Home Loans and Rate Hike Pain: “It Will Rise For Some Time”

By: Michael Crooks

For the first time in 11 years, interest rates increased. Last week, the Reserve Bank of Australia (RBA) pushed the cash rate up by 25 basis points to 35 basis points. This means that most home loans will rise by .25 per cent per year.

The decision came after it was revealed that the Australian inflation rate was 5.1 per cent – much higher than expected (although, still lower than in most advanced economies of the world).

“The board judged that now was the right time to begin withdrawing some of the extraordinary monetary support that was put in place to help the Australian economy during the pandemic,” RBA Governor Philip Lowe said in a statement.

“The economy has proven to be resilient and inflation has picked up more quickly, and to a higher level, than was expected.”

Mr Lowe also said that there was evidence that wages growth was “picking up” in Australia.

“Given this, and the very low level of interest rates, it is appropriate to start the process of normalising monetary conditions,” Mr Lowe said.

So what does that mean for Australians?

Mortgage pain

In the wake of the announcement, all four of Australia’s “big banks” (ANZ, Commonwealth, NAB and Westpac) passed on the increase to their mortgage clients. This means that at various days this month (depending on your bank), mortgage repayments will go up.

For an average mortgage of $500,000 (with 25 years of payments remaining) an extra $65 will need to be paid per month.

“We are here to help customers who have loans and are considering how repayments might change,” a Commonwealth Bank spokesperson said.

“Some options available to help our customers manage repayments include fixing or splitting loans or setting up an offset account.”

More rises?

According to the RBA and experts, the rate rises won’t stop there.

“Rates will continue to rise for some time,” UNSW Business School Professor Peter Swan said.

“Many home buyers paying record prices for properties may have limited capacity to withstand high-interest rates with their repayments.”

Still, the current rate is nowhere near as high as it was in the 90s. Professor Swan pointed out that back then, when Australia was in recession, rates exceeded 25 per cent. In comparison, NAB’s standard variable home loan will be 4.77 per cent after the rise.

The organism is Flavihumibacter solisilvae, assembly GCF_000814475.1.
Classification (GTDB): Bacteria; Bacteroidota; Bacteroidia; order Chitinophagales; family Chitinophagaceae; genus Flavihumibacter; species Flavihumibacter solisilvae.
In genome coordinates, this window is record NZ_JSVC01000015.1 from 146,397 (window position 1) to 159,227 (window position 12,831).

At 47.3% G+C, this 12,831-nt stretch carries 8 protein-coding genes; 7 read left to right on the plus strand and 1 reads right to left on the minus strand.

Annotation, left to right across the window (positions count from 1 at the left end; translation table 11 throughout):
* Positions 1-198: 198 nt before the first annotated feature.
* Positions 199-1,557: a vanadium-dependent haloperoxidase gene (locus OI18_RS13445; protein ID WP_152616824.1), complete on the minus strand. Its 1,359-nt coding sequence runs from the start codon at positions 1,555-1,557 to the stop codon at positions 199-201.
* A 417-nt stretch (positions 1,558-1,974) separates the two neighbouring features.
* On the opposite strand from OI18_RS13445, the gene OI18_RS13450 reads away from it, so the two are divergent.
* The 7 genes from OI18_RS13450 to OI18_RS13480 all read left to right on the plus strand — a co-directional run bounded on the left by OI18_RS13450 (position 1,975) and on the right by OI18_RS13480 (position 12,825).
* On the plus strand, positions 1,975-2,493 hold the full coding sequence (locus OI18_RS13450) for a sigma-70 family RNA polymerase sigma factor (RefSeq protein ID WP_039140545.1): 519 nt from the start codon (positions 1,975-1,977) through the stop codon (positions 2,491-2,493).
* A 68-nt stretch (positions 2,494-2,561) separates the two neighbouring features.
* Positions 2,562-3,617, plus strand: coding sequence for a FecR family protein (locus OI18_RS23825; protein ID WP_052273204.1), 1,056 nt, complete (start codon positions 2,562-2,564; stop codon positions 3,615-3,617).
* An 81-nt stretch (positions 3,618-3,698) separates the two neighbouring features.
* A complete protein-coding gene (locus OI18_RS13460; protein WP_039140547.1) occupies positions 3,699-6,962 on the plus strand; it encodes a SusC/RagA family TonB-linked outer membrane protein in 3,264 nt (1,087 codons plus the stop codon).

“Hopefully, these exceeding high rates will not return,” he said.

But Nomura Australia senior economist Andrew Ticehurst told News Corp that he expected there to be a rise each month, so that by Christmas the base rate could be at 2 per cent.

But the RBA is not flagging any such drastic response (yet).

“The board will continue to closely monitor the incoming information and evolving balance of risks as it determines the timing and extent of future interest rate increases,” Mr Lowe said.


Through rate rises, the RBA hopes to bring inflation down, and normalise the economy.

“The board is committed to doing what is necessary to ensure that inflation in Australia returns to target over time,” Mr Lowe said.

By raising interest rates, the RBA expects inflation to drop back towards the target range of 2 to 3 per cent this year.


While many Australians are about to feel the pinch, there are thousands who will benefit from rate rises, including those with investment accounts, and those saving for a deposit to buy their first home.

Westpac announced it would increase its interest rates for “selected consumer deposit accounts” by 0.25 per cent.

Other banks are expected to follow.

Article supplied with thanks to Hope Media.

Feature image: Photo by Joshua Mayo on Unsplash  

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